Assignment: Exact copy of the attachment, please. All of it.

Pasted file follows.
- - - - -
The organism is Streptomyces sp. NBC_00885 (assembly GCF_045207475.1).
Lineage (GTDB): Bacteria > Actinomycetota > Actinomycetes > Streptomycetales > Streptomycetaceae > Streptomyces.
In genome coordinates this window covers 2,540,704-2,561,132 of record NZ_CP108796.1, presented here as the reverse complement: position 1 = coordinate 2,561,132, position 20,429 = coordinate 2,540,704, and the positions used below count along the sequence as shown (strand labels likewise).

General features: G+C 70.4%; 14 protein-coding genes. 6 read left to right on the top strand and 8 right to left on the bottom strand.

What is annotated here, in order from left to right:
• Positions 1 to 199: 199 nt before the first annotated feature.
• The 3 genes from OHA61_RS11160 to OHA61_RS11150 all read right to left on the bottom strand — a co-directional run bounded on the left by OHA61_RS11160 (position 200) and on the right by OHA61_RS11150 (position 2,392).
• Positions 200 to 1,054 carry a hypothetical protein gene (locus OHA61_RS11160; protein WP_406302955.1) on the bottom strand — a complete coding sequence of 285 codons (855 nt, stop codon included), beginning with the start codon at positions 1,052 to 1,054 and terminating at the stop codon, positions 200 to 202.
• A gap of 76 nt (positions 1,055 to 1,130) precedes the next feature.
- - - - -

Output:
The organism is Streptomyces sp. NBC_00885 (assembly GCF_045207475.1).
Lineage (GTDB): Bacteria > Actinomycetota > Actinomycetes > Streptomycetales > Streptomycetaceae > Streptomyces.
In genome coordinates this window covers 2,540,704-2,561,132 of record NZ_CP108796.1, presented here as the reverse complement: position 1 = coordinate 2,561,132, position 20,429 = coordinate 2,540,704, and the positions used below count along the sequence as shown (strand labels likewise).

General features: G+C 70.4%; 14 protein-coding genes. 6 read left to right on the top strand and 8 right to left on the bottom strand.

What is annotated here, in order from left to right:
• Positions 1 to 199: 199 nt before the first annotated feature.
• The 3 genes from OHA61_RS11160 to OHA61_RS11150 all read right to left on the bottom strand — a co-directional run bounded on the left by OHA61_RS11160 (position 200) and on the right by OHA61_RS11150 (position 2,392).
• Positions 200 to 1,054 carry a hypothetical protein gene (locus OHA61_RS11160; protein WP_406302955.1) on the bottom strand — a complete coding sequence of 285 codons (855 nt, stop codon included), beginning with the start codon at positions 1,052 to 1,054 and terminating at the stop codon, positions 200 to 202.
• A gap of 76 nt (positions 1,055 to 1,130) precedes the next feature.